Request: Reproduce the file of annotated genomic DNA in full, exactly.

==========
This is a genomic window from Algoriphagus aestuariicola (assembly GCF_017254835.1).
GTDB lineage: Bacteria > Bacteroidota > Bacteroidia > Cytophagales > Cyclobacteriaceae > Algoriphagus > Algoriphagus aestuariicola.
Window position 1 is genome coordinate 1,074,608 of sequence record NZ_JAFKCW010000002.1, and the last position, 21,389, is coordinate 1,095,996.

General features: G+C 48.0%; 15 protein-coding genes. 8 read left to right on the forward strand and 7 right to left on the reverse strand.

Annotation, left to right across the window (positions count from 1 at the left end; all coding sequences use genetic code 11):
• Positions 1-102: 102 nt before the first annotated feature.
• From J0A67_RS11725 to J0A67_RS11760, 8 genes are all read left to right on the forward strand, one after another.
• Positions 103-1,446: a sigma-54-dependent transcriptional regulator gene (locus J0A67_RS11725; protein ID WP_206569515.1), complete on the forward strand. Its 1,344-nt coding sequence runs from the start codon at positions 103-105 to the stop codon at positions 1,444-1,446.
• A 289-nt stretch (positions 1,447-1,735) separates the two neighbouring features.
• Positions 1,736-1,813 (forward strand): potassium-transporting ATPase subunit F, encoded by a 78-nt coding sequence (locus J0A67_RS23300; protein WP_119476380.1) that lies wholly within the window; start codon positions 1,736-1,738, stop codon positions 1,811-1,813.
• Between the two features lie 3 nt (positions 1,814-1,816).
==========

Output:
This is a genomic window from Algoriphagus aestuariicola (assembly GCF_017254835.1).
GTDB lineage: Bacteria > Bacteroidota > Bacteroidia > Cytophagales > Cyclobacteriaceae > Algoriphagus > Algoriphagus aestuariicola.
Window position 1 is genome coordinate 1,074,608 of sequence record NZ_JAFKCW010000002.1, and the last position, 21,389, is coordinate 1,095,996.

General features: G+C 48.0%; 15 protein-coding genes. 8 read left to right on the forward strand and 7 right to left on the reverse strand.

Annotation, left to right across the window (positions count from 1 at the left end; all coding sequences use genetic code 11):
• Positions 1-102: 102 nt before the first annotated feature.
• From J0A67_RS11725 to J0A67_RS11760, 8 genes are all read left to right on the forward strand, one after another.
• Positions 103-1,446: a sigma-54-dependent transcriptional regulator gene (locus J0A67_RS11725; protein ID WP_206569515.1), complete on the forward strand. Its 1,344-nt coding sequence runs from the start codon at positions 103-105 to the stop codon at positions 1,444-1,446.
• A 289-nt stretch (positions 1,447-1,735) separates the two neighbouring features.
• Positions 1,736-1,813 (forward strand): potassium-transporting ATPase subunit F, encoded by a 78-nt coding sequence (locus J0A67_RS23300; protein WP_119476380.1) that lies wholly within the window; start codon positions 1,736-1,738, stop codon positions 1,811-1,813.
• Between the two features lie 3 nt (positions 1,814-1,816).